Mark Schlereth isn't the only player who has been pointing out that the league profits from these big hits. Brandon Marshall was just on the radio saying the same thing. Just like I said in the beginning of the thread, this is the business that the NFL has created and they can't escape it now.

Oh yeah, and that Moment of Impact DVD is no longer on NFLshop.com

Well what they are saying is its already a rule, its just now they decided to be very very very strict on calling it. For the last 2 days I have been listening to Mark and I am with him 100%. Go after the guys like M'weather who launched helmet to helmet, but dont go after a guy just going for the separation of man from the ball.

logrus
10-22-2010, 11:50 PM
http://sports.yahoo.com/nfl/blog/shutdown_corner/post/Watch-The-NFL-s-video-clarifying-the-new-emphas?urn=nfl-279146

so from what I am watching, its not ok to use your shoulder to deliver a hit aimed at the chest, then later he says its ok to use the shoulder to deliver a hit aimed at the chest.

Damn NFL just made a not complicated rule very complicated lol.

J.B.
10-23-2010, 12:01 AM
http://sports.yahoo.com/nfl/blog/shutdown_corner/post/Watch-The-NFL-s-video-clarifying-the-new-emphas?urn=nfl-279146

so from what I am watching, its not ok to use your shoulder to deliver a hit aimed at the chest, then later he says its ok to use the shoulder to deliver a hit aimed at the chest.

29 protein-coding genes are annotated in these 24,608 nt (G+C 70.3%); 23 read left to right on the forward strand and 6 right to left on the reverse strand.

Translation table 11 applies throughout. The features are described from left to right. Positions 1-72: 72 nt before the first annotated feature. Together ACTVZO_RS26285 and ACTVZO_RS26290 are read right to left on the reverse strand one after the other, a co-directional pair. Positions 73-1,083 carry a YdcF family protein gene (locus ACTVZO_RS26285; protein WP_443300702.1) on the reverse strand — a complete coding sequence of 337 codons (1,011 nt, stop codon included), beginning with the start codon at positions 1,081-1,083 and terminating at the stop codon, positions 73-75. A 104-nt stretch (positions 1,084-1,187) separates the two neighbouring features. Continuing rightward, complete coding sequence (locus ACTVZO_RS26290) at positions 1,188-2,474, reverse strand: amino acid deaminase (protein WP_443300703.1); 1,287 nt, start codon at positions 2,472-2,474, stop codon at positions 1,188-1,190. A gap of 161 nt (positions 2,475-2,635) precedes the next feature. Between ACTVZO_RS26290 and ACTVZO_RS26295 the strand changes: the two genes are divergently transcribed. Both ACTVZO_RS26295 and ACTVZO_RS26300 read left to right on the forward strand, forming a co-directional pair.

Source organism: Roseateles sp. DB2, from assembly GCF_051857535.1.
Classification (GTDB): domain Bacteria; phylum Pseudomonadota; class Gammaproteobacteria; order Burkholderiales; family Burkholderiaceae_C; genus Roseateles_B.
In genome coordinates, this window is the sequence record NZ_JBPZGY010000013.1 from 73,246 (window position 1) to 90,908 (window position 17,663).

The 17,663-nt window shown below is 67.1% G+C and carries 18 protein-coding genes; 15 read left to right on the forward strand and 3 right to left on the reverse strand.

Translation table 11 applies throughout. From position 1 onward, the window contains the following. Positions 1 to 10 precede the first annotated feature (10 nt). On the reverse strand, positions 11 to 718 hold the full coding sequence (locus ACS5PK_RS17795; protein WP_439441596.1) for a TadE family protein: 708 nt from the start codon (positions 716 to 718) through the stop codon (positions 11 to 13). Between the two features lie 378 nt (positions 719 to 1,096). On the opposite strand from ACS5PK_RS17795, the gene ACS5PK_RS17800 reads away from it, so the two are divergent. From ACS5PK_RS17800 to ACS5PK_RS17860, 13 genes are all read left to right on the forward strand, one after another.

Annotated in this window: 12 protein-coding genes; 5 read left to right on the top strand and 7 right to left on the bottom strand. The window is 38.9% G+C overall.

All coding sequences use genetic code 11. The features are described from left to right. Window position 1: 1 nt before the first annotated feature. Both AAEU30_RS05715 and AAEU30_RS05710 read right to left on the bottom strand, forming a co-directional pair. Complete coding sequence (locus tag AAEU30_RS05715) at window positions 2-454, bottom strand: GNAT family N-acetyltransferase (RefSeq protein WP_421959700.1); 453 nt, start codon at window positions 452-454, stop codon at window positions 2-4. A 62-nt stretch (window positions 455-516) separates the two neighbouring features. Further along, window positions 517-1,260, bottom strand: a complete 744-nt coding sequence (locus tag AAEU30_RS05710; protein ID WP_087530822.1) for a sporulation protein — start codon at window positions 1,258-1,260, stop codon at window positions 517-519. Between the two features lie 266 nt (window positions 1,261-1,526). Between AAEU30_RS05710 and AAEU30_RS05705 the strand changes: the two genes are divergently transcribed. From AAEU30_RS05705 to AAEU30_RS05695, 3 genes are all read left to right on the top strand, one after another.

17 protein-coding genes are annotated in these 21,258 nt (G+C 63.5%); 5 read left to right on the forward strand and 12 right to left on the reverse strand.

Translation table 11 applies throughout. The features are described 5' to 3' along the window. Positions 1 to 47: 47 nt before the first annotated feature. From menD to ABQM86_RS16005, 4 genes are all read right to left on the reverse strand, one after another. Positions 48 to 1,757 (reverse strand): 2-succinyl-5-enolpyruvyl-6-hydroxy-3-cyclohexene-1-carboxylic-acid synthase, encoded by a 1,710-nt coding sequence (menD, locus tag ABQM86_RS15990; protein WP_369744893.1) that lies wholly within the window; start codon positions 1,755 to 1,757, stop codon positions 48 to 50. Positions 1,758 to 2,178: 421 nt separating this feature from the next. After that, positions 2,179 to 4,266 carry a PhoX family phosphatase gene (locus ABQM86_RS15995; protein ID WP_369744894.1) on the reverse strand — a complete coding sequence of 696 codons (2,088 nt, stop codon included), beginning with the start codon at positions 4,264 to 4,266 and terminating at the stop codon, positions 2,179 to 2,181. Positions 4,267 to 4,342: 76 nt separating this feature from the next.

Damn NFL just made a not complicated rule very complicated lol.

:laugh:

dude, it's always been complicated...

For real, anybody who knows me, or who has followed things I have wrote knows that I am ALL about the athletes. From safety to money issues, I back the players 90% of the time. This issue is no different, and I would have given the same opinion had NO players come out against it. In fact, I think there are still a majority of players who disagree with the crackdown, but know better than to cross the league in the media.

I've said it many times, leagues give preferential treatment to star players, and the NFL is NO different in that respect. However, the NFL is the league that is LEAST reliant on it's biggest stars. The NFL doesn't REALLY need Brett Favre...but they will tolerate him for the revenue. It's just good business. :wink:

J.B.
10-24-2010, 08:52 PM
Anybody watching the Steelers vs the Dolphins right now?